We left Anchorage on our anniversary and stopped in nearby Palmer. Palmer was an agricultural experiment in the early 30s. The Matanuska Valley Colony was one of the New Deal relief programs during FDR's first year. Most of them came from the northern counties of Michigan, Wisconsin and Minnesota to get a new start after the Depression. Palmer is the area where all the amazing giant, record-setting vegetables are produced. This is a view of the Matanuska River as we were leaving town.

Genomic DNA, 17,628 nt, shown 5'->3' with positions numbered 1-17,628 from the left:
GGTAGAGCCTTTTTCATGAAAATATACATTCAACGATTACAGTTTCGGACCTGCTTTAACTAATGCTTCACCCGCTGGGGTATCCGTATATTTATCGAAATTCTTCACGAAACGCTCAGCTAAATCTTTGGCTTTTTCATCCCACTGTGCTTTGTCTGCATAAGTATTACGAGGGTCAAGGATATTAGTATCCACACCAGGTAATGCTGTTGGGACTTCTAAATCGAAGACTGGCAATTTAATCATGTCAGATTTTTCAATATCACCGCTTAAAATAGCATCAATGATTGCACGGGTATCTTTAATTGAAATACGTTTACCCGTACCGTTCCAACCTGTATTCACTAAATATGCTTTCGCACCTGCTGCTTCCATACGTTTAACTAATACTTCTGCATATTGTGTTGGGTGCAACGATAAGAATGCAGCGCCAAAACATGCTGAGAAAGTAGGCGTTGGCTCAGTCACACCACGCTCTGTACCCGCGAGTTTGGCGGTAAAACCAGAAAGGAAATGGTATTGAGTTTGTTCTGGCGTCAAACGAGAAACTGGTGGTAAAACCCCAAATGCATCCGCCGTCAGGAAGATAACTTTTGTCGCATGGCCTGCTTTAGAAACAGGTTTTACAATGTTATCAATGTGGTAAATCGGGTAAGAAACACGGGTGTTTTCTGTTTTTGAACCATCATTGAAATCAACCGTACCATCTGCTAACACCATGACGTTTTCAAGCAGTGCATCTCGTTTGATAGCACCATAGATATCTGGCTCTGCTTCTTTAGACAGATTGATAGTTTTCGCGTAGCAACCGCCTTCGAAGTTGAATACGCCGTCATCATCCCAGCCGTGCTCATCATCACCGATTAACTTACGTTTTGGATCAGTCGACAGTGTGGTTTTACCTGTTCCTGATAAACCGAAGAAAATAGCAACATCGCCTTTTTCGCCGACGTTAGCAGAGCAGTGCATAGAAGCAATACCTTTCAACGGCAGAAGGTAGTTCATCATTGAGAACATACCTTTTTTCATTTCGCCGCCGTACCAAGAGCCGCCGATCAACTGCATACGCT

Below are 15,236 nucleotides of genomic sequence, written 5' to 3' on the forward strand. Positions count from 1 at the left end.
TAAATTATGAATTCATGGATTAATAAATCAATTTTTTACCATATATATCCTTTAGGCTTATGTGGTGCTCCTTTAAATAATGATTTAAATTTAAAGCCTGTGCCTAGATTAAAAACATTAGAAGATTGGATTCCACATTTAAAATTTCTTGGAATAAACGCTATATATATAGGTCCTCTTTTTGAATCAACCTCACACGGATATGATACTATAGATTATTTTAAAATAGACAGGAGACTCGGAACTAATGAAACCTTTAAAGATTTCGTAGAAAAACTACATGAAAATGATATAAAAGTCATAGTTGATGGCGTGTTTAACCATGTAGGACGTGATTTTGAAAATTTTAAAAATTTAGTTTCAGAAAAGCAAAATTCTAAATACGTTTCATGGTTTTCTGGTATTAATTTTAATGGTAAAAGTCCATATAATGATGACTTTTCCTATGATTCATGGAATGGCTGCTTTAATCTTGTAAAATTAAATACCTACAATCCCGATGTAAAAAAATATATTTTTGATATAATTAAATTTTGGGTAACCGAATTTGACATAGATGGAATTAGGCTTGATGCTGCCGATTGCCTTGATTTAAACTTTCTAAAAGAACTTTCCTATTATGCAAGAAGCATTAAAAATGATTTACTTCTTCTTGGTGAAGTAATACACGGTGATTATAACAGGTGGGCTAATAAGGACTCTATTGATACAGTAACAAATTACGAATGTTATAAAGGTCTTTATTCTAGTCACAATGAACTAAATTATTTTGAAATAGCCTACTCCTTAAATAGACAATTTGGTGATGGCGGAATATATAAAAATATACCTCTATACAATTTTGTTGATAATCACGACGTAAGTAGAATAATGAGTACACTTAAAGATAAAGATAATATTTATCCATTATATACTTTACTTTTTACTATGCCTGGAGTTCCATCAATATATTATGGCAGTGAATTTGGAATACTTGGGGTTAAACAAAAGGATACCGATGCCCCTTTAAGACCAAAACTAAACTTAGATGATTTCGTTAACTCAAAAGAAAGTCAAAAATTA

Just a few miles outside town, we stopped to tour the Musk Ox Farm. A native cooperative uses the fine wool, qiviut (keevute), native for "the bearded one", to knit beautiful and warm hats, scarves, etc. The qiviut underwool is one of the finest fibers on earth, softer than cashmere and 8 times warmer than sheep's wool. The musk oxen were in Alaska 600,000 years ago, but were extinct by 1865 due to harsh winters and natives hunting them to sell the meat to Russian whaling ships. In 1930 Congress paid $40,000 to reintroduce 34 of them from Greenland, indigenous animals to support indigenous people. They were captured, shipped to New York, sent by train to Seattle, boat to Seward and train to Fairbanks. They all survived the four month trip and now there are over 3,000 in Alaska. Human skin freezes in 30 seconds at -80 degrees, but it's just another day for the musk ox. Our guide is feeding the calves some grass. The native knitters are from different villages around the state and each village has a certain pattern they use that tells the story of their village. They each pay a $2.00 annual fee to be in the co-op. They are sent the yarn and when they complete a garment and send it in, a check is immediately sent back to them for 90% of the price it is sold for. Our guide is wearing one of the items around her neck. The price in their gift shop was about $320.00. A couple ladies on our tour already owned one and another was buying one. Each musk ox produces 4 to 7 pounds of qiviut in the spring. It takes 2 oz. to make one cap. The oxen are put in a squeeze chute and combed with a pick 3 to 4 times between April and June, taking two hours. It will not shrink in any temperature, but cannot be dyed, because it ruins it's properties that make it soft and warm.